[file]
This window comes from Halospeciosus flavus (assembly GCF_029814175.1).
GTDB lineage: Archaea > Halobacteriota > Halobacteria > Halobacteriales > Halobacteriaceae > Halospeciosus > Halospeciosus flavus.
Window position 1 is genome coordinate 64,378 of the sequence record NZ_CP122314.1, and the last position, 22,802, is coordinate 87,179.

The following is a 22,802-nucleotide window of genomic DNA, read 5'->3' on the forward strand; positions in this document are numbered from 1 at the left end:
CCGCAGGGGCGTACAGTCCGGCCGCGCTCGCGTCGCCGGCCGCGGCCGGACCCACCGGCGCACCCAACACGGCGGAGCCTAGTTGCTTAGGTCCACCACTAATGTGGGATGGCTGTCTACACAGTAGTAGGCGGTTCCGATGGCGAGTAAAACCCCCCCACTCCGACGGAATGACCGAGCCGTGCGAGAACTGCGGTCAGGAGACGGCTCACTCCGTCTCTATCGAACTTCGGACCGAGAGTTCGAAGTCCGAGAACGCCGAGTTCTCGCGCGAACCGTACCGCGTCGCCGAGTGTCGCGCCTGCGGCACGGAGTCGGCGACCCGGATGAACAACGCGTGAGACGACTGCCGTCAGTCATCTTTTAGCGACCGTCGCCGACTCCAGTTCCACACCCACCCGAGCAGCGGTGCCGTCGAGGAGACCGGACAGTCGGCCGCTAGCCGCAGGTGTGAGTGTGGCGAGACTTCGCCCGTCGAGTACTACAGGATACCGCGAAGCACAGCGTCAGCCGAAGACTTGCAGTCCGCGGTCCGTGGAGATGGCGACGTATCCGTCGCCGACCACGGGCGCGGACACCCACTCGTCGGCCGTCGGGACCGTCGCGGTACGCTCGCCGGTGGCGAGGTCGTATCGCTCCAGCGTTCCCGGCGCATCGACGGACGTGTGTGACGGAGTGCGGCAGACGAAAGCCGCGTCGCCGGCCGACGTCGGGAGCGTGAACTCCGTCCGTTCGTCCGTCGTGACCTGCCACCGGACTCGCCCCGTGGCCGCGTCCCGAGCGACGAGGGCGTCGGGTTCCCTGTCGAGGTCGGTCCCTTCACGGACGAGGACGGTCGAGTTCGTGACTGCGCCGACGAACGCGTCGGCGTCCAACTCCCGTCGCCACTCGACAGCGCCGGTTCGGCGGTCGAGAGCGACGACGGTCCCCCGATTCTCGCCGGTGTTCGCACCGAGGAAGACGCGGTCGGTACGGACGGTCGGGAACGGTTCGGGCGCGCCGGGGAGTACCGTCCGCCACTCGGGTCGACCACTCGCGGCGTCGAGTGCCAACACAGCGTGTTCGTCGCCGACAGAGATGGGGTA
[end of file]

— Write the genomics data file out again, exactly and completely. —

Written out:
This window comes from Halospeciosus flavus (assembly GCF_029814175.1).
GTDB lineage: Archaea > Halobacteriota > Halobacteria > Halobacteriales > Halobacteriaceae > Halospeciosus > Halospeciosus flavus.
Window position 1 is genome coordinate 64,378 of the sequence record NZ_CP122314.1, and the last position, 22,802, is coordinate 87,179.

The following is a 22,802-nucleotide window of genomic DNA, read 5'->3' on the forward strand; positions in this document are numbered from 1 at the left end:
CCGCAGGGGCGTACAGTCCGGCCGCGCTCGCGTCGCCGGCCGCGGCCGGACCCACCGGCGCACCCAACACGGCGGAGCCTAGTTGCTTAGGTCCACCACTAATGTGGGATGGCTGTCTACACAGTAGTAGGCGGTTCCGATGGCGAGTAAAACCCCCCCACTCCGACGGAATGACCGAGCCGTGCGAGAACTGCGGTCAGGAGACGGCTCACTCCGTCTCTATCGAACTTCGGACCGAGAGTTCGAAGTCCGAGAACGCCGAGTTCTCGCGCGAACCGTACCGCGTCGCCGAGTGTCGCGCCTGCGGCACGGAGTCGGCGACCCGGATGAACAACGCGTGAGACGACTGCCGTCAGTCATCTTTTAGCGACCGTCGCCGACTCCAGTTCCACACCCACCCGAGCAGCGGTGCCGTCGAGGAGACCGGACAGTCGGCCGCTAGCCGCAGGTGTGAGTGTGGCGAGACTTCGCCCGTCGAGTACTACAGGATACCGCGAAGCACAGCGTCAGCCGAAGACTTGCAGTCCGCGGTCCGTGGAGATGGCGACGTATCCGTCGCCGACCACGGGCGCGGACACCCACTCGTCGGCCGTCGGGACCGTCGCGGTACGCTCGCCGGTGGCGAGGTCGTATCGCTCCAGCGTTCCCGGCGCATCGACGGACGTGTGTGACGGAGTGCGGCAGACGAAAGCCGCGTCGCCGGCCGACGTCGGGAGCGTGAACTCCGTCCGTTCGTCCGTCGTGACCTGCCACCGGACTCGCCCCGTGGCCGCGTCCCGAGCGACGAGGGCGTCGGGTTCCCTGTCGAGGTCGGTCCCTTCACGGACGAGGACGGTCGAGTTCGTGACTGCGCCGACGAACGCGTCGGCGTCCAACTCCCGTCGCCACTCGACAGCGCCGGTTCGGCGGTCGAGAGCGACGACGGTCCCCCGATTCTCGCCGGTGTTCGCACCGAGGAAGACGCGGTCGGTACGGACGGTCGGGAACGGTTCGGGCGCGCCGGGGAGTACCGTCCGCCACTCGGGTCGACCACTCGCGGCGTCGAGTGCCAACACAGCGTGTTCGTCGCCGACAGAGATGGGGTA